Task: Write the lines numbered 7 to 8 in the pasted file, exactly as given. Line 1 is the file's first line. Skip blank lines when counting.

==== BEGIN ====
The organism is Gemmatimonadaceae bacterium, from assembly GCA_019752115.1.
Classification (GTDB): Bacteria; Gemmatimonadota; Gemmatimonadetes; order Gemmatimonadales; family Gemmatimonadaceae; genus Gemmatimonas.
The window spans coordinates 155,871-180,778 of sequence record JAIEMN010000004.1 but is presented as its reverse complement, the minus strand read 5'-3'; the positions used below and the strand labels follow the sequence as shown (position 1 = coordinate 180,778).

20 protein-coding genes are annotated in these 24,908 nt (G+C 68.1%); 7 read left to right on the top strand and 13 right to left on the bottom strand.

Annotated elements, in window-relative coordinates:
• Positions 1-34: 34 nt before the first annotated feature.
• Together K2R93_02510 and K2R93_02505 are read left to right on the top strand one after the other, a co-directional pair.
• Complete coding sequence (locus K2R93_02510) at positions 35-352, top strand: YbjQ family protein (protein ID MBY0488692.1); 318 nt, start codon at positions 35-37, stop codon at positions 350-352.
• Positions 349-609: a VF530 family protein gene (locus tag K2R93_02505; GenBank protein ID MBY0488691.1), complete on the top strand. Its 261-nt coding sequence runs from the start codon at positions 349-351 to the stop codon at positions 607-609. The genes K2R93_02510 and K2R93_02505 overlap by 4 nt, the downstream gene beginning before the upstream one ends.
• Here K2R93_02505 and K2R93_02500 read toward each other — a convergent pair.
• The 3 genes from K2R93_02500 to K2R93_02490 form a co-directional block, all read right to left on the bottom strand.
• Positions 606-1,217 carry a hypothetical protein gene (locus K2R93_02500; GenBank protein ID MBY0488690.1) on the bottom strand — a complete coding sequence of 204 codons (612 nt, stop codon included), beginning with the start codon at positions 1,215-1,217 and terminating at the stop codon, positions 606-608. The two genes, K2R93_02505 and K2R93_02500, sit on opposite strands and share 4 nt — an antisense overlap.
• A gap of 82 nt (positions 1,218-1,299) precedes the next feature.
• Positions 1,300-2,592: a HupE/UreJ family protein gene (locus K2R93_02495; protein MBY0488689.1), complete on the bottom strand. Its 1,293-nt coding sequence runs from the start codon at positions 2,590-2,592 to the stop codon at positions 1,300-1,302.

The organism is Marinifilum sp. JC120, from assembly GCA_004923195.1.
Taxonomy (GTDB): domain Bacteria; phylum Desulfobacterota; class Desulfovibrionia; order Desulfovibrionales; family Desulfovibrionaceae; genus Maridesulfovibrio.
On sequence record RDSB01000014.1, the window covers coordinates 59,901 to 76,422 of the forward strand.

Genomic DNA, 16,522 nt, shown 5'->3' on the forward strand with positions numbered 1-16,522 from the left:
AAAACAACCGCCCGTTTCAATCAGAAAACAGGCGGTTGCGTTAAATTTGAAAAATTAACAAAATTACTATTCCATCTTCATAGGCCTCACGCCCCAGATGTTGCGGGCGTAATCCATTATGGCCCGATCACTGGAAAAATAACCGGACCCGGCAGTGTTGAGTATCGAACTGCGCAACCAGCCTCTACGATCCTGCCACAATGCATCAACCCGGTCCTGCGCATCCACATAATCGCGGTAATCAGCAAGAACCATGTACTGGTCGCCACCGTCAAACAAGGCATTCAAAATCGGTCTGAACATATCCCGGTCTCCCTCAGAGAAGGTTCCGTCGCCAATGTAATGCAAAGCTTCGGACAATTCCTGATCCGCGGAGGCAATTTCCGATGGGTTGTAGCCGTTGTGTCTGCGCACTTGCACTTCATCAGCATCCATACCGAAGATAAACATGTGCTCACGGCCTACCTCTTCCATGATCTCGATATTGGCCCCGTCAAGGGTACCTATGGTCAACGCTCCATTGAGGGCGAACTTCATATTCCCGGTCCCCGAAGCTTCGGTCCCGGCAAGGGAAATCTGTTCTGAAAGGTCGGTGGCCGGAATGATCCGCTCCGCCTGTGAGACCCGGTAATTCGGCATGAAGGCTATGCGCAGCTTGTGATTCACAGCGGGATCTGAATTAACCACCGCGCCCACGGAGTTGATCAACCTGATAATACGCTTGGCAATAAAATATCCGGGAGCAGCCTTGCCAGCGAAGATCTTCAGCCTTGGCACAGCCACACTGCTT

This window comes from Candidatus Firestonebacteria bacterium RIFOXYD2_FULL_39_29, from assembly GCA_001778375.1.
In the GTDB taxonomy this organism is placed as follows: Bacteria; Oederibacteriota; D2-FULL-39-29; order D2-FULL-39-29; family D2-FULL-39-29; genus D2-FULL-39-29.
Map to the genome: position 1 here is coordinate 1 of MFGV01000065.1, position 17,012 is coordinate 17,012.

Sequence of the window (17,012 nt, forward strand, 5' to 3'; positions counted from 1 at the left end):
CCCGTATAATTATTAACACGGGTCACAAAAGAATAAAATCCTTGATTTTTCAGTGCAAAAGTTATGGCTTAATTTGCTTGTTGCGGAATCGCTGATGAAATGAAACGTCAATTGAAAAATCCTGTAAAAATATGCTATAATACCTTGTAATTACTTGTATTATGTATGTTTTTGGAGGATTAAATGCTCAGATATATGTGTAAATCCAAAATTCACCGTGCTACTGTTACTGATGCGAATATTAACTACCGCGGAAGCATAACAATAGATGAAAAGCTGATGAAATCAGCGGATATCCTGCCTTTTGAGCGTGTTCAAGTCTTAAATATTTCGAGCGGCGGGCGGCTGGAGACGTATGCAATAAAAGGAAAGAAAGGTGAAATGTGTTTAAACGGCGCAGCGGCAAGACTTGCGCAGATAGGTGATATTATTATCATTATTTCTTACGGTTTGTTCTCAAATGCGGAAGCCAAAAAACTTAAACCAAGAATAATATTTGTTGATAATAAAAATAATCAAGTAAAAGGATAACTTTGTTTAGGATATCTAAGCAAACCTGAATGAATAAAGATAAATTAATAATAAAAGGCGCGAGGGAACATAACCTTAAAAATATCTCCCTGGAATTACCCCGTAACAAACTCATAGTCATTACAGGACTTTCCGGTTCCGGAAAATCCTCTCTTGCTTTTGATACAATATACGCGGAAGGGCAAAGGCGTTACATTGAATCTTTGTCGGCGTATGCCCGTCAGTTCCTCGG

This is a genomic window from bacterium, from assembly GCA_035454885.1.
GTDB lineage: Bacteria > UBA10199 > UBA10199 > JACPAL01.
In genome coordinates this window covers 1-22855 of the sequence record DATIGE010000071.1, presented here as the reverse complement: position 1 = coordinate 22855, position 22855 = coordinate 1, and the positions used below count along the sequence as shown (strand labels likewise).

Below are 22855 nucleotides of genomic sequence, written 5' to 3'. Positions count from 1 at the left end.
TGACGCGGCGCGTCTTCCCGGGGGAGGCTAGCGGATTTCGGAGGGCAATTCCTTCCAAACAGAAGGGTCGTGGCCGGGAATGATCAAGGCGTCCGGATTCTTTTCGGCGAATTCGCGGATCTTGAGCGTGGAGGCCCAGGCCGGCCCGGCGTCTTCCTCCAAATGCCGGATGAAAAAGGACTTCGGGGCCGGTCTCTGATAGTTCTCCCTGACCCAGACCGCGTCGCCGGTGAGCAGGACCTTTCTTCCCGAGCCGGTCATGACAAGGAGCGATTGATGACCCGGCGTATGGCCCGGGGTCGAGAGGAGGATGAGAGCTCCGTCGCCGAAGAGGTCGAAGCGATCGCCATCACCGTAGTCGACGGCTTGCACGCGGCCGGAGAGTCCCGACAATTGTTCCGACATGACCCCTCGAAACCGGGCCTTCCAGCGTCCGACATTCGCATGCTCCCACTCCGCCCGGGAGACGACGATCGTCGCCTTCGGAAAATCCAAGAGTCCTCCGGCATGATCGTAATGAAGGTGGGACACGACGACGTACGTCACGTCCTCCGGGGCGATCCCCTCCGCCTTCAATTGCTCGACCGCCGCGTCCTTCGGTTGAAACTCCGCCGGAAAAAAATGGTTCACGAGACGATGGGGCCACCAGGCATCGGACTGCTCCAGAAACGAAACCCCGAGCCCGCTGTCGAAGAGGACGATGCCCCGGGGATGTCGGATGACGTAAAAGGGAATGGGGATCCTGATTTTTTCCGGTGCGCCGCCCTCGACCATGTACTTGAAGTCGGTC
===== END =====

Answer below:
• Together K2R93_02510 and K2R93_02505 are read left to right on the top strand one after the other, a co-directional pair.
• Complete coding sequence (locus K2R93_02510) at positions 35-352, top strand: YbjQ family protein (protein ID MBY0488692.1); 318 nt, start codon at positions 35-37, stop codon at positions 350-352.